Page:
Sixth-generation soldier rides in Rolling Thunder to show support for the military

Jake Hughes
May 23, 2018 - 9:48 am

(Image courtesy of Gary Brinson)

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Gary Brinson knows a thing or two about service to one’s country. His son is currently enrolled in the Ranger Assessment Selection Program, or RASP. He himself is a veteran of both the Coast Guard and the Army, where he served as a Warrant Officer. His father was a Green Beret who served three tours in Vietnam. His grandfather also served in the Army. While he’s not sure about his great-grandfather, his great-great-grandfather served in the North Carolina Army during the Civil War, and his grandfather served during the American Revolution. His family extends all across America, and there’s even a town in Georgia that shares his name. “I have a lot of pride in my country, and a lot of pride in what we do.”

Gary got his love of motorcycles form his father. While stationed in Germany in the 1950’s, the Army auctioned off several World War II Harley-Davidsons, and Gary's father bought one for $250. After returning from Vietnam, when Gary was eight years old, his father bought him an orange Suzuki Trailhopper. “I rode that bike for ages, I loved it.” While he eventually outgrew the Suzuki, his passion for bikes never wavered. He’s ridden both two and three-wheeled motorcycles. Today, he rides a Harley-Davidson ’17 Road Glide Ultra and that’s the bike he’ll ride to Rolling Thunder this weekend.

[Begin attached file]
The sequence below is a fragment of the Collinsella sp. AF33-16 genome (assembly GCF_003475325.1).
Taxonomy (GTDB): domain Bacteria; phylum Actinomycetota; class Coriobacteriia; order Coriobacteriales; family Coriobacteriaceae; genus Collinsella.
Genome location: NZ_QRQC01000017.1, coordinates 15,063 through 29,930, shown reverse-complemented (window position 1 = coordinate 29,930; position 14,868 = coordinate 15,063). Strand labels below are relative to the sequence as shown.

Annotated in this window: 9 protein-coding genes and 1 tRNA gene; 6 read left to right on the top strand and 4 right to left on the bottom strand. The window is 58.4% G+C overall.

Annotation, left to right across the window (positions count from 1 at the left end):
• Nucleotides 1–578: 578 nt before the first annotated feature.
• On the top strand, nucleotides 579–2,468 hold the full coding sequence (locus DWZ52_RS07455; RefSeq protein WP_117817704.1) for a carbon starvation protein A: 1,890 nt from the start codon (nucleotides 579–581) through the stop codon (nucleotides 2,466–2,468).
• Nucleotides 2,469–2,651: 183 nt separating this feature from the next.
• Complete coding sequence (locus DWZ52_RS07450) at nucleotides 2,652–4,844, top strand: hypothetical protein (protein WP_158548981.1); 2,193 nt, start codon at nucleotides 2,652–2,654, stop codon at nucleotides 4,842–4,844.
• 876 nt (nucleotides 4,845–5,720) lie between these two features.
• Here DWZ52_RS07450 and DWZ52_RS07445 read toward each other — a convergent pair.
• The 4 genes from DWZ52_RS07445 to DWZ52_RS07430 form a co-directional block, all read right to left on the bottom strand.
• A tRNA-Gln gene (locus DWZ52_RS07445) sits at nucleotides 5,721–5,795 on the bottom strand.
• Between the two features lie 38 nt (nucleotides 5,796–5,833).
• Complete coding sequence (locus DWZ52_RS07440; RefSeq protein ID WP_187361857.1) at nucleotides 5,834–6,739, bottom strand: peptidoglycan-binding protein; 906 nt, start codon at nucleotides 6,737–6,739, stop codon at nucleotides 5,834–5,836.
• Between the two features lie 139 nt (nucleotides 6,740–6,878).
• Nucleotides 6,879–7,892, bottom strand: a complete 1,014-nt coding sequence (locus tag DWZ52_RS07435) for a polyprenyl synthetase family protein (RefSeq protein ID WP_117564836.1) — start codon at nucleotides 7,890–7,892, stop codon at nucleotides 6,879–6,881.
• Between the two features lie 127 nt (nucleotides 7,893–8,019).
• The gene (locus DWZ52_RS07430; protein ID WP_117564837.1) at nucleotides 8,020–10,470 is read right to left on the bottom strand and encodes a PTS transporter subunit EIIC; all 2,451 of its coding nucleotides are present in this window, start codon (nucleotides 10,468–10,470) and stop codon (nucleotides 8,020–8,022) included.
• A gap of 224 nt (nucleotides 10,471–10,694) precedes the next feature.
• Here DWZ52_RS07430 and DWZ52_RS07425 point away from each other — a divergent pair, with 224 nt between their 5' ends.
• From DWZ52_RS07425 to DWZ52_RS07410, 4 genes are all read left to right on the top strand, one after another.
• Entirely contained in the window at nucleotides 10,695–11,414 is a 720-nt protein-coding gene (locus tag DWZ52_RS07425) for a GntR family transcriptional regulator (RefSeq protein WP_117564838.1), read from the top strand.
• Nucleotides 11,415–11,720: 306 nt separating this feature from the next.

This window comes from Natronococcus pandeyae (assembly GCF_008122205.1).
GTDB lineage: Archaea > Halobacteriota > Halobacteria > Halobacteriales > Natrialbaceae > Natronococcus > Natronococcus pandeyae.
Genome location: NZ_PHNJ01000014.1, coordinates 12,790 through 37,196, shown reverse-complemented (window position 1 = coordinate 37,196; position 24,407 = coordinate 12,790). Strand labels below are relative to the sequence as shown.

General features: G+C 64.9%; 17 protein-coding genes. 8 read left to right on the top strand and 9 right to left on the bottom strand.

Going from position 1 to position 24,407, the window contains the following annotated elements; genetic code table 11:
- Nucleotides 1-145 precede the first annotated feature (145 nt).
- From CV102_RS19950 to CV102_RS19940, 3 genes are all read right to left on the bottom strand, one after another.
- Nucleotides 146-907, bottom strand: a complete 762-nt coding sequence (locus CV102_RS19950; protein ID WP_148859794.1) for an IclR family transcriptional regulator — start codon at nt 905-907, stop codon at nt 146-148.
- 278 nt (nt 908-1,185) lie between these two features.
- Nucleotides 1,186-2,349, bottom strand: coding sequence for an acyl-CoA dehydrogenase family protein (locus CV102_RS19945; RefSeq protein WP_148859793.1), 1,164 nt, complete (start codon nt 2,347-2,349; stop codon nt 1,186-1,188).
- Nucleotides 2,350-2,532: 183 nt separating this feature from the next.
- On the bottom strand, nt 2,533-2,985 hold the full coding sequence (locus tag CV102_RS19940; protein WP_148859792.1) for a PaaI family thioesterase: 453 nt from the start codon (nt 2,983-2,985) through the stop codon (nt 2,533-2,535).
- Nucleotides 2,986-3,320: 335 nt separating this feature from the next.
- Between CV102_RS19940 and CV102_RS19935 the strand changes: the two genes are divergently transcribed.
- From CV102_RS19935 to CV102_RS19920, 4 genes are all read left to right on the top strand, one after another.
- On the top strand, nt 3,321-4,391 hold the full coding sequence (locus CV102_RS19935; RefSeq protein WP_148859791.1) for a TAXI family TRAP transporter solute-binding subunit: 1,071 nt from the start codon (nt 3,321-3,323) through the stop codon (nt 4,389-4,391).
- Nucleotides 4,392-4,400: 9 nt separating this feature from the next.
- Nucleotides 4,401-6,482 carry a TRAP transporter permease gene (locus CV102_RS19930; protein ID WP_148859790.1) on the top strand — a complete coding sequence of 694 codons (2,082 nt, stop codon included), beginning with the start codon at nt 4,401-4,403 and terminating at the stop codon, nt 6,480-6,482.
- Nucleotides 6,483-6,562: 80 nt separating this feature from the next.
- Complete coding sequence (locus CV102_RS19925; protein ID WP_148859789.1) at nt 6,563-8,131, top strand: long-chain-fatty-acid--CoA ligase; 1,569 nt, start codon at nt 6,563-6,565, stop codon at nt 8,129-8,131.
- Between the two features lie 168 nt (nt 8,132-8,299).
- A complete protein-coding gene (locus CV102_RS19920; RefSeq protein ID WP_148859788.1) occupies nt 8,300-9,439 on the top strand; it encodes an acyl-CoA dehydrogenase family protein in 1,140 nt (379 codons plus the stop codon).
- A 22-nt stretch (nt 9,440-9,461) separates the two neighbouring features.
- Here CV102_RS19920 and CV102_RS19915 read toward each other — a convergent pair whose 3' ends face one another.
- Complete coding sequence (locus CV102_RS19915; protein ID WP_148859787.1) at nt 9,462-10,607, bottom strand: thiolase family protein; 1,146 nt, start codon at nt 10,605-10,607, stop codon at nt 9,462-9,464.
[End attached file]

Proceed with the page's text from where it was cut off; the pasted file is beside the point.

He never got to participate in the ride while he was in the Army, but he eventually attended with his father. It was important to Gary that he honor the troops, but even more so for his father. “Growing up in Fayetteville, NC, around Fort Bragg, we were kind of insulated from the way Vietnam veterans were treated when they came home.” After this, Gary got involved with the Patriot Guard Riders, so he could further serve fallen troops and their families.

(Image courtesy of Gary Brinson)

When asked specifically why he rides in Rolling Thunder, Gary got quiet for a minute, then said “I think it’s important, and I think it’s the greatest way to honor our troops. Riding in a group is a lot of fun, I love it. It’s the biggest show of support for the military every year. You think about all the guys coming in from all across the country, and I’m only 60 miles away from Washington, so I feel almost obligated to go."

“I do a lot of things for veterans. I write resumes for them for free, and other things I do to show support for them. (Rolling Thunder) is just one more thing we can do to serve our nation and serve those who are serving. I just feel so much pride in anything that’s done out there that supports our military.”

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